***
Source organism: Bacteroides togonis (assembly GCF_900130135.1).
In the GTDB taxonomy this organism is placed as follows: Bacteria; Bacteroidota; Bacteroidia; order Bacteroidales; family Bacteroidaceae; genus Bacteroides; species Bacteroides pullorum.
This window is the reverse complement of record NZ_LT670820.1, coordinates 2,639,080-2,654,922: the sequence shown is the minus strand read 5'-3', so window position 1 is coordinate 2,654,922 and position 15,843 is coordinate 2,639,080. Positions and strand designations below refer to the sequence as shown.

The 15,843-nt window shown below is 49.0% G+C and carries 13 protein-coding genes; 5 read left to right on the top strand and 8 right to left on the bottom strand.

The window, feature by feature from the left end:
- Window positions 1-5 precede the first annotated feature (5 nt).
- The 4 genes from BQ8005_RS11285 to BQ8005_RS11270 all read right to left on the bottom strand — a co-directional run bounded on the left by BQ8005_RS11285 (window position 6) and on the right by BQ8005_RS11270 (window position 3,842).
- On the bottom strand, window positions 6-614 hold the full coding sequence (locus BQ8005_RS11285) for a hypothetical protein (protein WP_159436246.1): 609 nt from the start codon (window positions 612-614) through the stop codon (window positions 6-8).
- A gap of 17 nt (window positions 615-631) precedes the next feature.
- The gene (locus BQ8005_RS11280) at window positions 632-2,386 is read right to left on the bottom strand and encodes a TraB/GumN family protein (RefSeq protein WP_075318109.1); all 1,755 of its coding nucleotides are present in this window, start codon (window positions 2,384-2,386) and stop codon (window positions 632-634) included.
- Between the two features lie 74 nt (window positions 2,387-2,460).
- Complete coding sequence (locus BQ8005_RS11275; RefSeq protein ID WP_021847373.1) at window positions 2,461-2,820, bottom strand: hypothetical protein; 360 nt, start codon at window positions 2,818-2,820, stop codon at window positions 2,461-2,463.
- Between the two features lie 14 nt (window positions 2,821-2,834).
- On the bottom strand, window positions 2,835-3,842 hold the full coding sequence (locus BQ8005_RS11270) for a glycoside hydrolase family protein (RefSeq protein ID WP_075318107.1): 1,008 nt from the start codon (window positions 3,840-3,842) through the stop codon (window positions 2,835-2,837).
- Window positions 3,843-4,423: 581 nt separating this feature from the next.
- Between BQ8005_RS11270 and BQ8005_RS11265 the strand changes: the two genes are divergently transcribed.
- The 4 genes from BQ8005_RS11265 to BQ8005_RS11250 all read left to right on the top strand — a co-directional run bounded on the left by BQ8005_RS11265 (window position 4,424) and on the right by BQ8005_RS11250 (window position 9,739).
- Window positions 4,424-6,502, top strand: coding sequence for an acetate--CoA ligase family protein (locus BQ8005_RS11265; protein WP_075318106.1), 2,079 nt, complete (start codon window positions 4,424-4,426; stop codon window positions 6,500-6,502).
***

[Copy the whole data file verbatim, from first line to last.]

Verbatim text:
Source organism: Bacteroides togonis (assembly GCF_900130135.1).
In the GTDB taxonomy this organism is placed as follows: Bacteria; Bacteroidota; Bacteroidia; order Bacteroidales; family Bacteroidaceae; genus Bacteroides; species Bacteroides pullorum.
This window is the reverse complement of record NZ_LT670820.1, coordinates 2,639,080-2,654,922: the sequence shown is the minus strand read 5'-3', so window position 1 is coordinate 2,654,922 and position 15,843 is coordinate 2,639,080. Positions and strand designations below refer to the sequence as shown.

The 15,843-nt window shown below is 49.0% G+C and carries 13 protein-coding genes; 5 read left to right on the top strand and 8 right to left on the bottom strand.

The window, feature by feature from the left end:
- Window positions 1-5 precede the first annotated feature (5 nt).
- The 4 genes from BQ8005_RS11285 to BQ8005_RS11270 all read right to left on the bottom strand — a co-directional run bounded on the left by BQ8005_RS11285 (window position 6) and on the right by BQ8005_RS11270 (window position 3,842).
- On the bottom strand, window positions 6-614 hold the full coding sequence (locus BQ8005_RS11285) for a hypothetical protein (protein WP_159436246.1): 609 nt from the start codon (window positions 612-614) through the stop codon (window positions 6-8).
- A gap of 17 nt (window positions 615-631) precedes the next feature.
- The gene (locus BQ8005_RS11280) at window positions 632-2,386 is read right to left on the bottom strand and encodes a TraB/GumN family protein (RefSeq protein WP_075318109.1); all 1,755 of its coding nucleotides are present in this window, start codon (window positions 2,384-2,386) and stop codon (window positions 632-634) included.
- Between the two features lie 74 nt (window positions 2,387-2,460).
- Complete coding sequence (locus BQ8005_RS11275; RefSeq protein ID WP_021847373.1) at window positions 2,461-2,820, bottom strand: hypothetical protein; 360 nt, start codon at window positions 2,818-2,820, stop codon at window positions 2,461-2,463.
- Between the two features lie 14 nt (window positions 2,821-2,834).
- On the bottom strand, window positions 2,835-3,842 hold the full coding sequence (locus BQ8005_RS11270) for a glycoside hydrolase family protein (RefSeq protein ID WP_075318107.1): 1,008 nt from the start codon (window positions 3,840-3,842) through the stop codon (window positions 2,835-2,837).
- Window positions 3,843-4,423: 581 nt separating this feature from the next.
- Between BQ8005_RS11270 and BQ8005_RS11265 the strand changes: the two genes are divergently transcribed.
- The 4 genes from BQ8005_RS11265 to BQ8005_RS11250 all read left to right on the top strand — a co-directional run bounded on the left by BQ8005_RS11265 (window position 4,424) and on the right by BQ8005_RS11250 (window position 9,739).
- Window positions 4,424-6,502, top strand: coding sequence for an acetate--CoA ligase family protein (locus BQ8005_RS11265; protein WP_075318106.1), 2,079 nt, complete (start codon window positions 4,424-4,426; stop codon window positions 6,500-6,502).